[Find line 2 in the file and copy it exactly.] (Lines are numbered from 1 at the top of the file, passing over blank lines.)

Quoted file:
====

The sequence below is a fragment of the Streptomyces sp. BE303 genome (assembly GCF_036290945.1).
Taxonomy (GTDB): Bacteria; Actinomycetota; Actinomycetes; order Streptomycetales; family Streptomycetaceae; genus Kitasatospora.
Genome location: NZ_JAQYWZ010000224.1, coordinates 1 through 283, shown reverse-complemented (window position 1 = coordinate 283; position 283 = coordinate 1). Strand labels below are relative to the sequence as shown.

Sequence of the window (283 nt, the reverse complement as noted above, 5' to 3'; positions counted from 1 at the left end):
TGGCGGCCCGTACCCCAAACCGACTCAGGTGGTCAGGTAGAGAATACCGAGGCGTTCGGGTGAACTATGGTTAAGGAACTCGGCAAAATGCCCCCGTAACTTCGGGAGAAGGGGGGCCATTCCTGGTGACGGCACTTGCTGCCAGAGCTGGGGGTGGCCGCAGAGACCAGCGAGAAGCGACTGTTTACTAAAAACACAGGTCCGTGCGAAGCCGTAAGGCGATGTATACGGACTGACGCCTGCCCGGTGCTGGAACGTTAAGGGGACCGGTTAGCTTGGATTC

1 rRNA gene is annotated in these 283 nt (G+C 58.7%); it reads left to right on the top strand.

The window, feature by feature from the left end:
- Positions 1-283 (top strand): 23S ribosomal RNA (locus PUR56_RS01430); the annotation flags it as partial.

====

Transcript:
Taxonomy (GTDB): Bacteria; Actinomycetota; Actinomycetes; order Streptomycetales; family Streptomycetaceae; genus Kitasatospora.